In mathematics, an

**automorphism**of a mathematical object is a mapping that:

- maps the object onto itself, i.e. the domain and codomain are the same
- is a homomorphism, i.e. structure preserving
- is bijective
- its inverse map is also a homomorphism

For example, in graph theory an automorphism of a graph is a permutation of the nodes that maps the graph to itself. In group theory, an automorphism of a group *G* is a bijective homomorphism of *G* onto itself (that is, a one-to-one map *G* `->` *G* that preserves the group operation; informally, a way of shuffling the elements of the group which doesn't affect the structure).

The set of automorphisms of an object *X* together with the operation of function composition forms a group called the **automorphism group** of *X*, Aut(*X*). That this is indeed a group is simple to see:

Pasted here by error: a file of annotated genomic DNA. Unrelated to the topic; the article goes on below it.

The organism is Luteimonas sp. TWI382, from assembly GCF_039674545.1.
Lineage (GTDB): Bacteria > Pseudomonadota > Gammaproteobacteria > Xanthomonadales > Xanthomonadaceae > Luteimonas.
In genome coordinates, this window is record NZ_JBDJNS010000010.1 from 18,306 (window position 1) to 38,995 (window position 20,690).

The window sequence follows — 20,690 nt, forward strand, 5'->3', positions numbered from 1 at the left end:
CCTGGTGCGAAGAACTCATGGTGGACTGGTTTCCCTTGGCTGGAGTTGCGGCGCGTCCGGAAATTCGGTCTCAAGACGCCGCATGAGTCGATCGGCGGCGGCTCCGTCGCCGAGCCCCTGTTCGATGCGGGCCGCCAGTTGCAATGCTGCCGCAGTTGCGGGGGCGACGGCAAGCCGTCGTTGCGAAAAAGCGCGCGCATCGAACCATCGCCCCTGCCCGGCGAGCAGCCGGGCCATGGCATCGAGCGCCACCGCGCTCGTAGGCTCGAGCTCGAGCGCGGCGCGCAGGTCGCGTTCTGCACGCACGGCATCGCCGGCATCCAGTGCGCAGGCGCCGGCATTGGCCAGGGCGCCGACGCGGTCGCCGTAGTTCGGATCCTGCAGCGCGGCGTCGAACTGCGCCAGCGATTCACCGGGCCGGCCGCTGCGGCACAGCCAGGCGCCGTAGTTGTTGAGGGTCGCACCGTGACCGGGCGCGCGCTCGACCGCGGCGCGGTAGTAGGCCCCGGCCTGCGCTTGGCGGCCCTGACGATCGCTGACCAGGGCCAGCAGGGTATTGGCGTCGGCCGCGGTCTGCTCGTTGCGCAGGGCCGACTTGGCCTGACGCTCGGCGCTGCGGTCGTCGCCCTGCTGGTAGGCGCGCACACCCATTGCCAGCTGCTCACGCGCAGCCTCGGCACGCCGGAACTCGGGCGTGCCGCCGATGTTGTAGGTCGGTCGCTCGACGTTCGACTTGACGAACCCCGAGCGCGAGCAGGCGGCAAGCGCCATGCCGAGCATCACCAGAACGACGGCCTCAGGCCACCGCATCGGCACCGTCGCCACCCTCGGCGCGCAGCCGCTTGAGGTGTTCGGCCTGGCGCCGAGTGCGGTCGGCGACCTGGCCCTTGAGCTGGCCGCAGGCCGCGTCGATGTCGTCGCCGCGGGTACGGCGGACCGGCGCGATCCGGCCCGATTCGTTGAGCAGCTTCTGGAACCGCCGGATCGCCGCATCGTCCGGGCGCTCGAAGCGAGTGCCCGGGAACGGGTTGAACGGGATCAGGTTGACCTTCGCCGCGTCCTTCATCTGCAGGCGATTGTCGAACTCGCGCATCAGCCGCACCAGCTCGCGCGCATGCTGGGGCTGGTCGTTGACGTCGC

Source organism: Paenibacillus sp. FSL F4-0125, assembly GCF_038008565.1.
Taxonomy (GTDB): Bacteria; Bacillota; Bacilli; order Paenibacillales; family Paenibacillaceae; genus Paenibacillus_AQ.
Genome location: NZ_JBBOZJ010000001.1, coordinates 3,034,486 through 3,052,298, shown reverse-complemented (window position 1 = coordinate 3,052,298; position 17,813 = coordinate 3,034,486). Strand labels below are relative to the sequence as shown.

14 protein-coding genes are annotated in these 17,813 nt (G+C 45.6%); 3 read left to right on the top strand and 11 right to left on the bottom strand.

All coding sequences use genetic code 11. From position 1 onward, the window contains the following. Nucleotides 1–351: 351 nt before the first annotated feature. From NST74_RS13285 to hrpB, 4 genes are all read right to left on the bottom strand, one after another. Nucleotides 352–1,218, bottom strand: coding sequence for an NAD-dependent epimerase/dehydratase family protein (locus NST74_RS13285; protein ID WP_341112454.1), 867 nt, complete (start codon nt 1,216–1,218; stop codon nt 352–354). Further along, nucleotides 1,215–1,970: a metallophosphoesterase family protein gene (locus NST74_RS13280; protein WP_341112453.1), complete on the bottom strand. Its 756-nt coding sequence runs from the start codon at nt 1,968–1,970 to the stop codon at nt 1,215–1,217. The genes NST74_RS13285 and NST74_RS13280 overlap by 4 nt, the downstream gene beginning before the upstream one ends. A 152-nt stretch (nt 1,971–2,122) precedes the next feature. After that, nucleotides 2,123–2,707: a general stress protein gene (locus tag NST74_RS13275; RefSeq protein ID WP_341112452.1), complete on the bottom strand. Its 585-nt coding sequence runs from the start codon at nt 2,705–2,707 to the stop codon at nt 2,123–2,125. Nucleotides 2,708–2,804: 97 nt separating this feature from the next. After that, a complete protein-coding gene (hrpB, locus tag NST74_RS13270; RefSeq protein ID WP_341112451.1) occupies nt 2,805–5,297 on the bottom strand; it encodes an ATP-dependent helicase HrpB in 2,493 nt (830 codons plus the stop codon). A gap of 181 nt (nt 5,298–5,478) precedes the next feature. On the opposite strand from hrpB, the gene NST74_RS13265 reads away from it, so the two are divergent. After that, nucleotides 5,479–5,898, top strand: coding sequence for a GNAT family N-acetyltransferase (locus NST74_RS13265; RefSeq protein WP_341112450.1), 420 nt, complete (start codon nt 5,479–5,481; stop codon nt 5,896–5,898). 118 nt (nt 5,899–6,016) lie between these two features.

- Closure: composition of two bijections is a bijection, composition of homomorphisms is a homomorphism
- Identity: the identity automorphism is simply "do nothing": the identity mapping of the object onto itself
- Inverse: since an automorphism is by definition a bijection, it has an inverse. This satisfies the same properties, and is therefore an automorphism itself
- Associativity: function composition is trivially associative

- inner automorphisms
- outer automorphisms

In particular, for groups, an *inner automorphism* is an automorphism *f _{g}* :

*G*

`->`

*G*given by a conjugacy by a fixed element

*g*of the group

*G*, that is, for all

*h*in

*G*, the map

*f*is of the form

_{g}*f*(

_{g}*h*) =

*g*

^{-1}

*hg*. The inner automorphisms form a normal subgroup of Aut(

*G*), denoted by Inn(

*G*). The quotient group Aut(

*G*) / Inn(

*G*) is usually denoted by Out(

*G*).

See also Isomorphism, Endomorphism, Morphism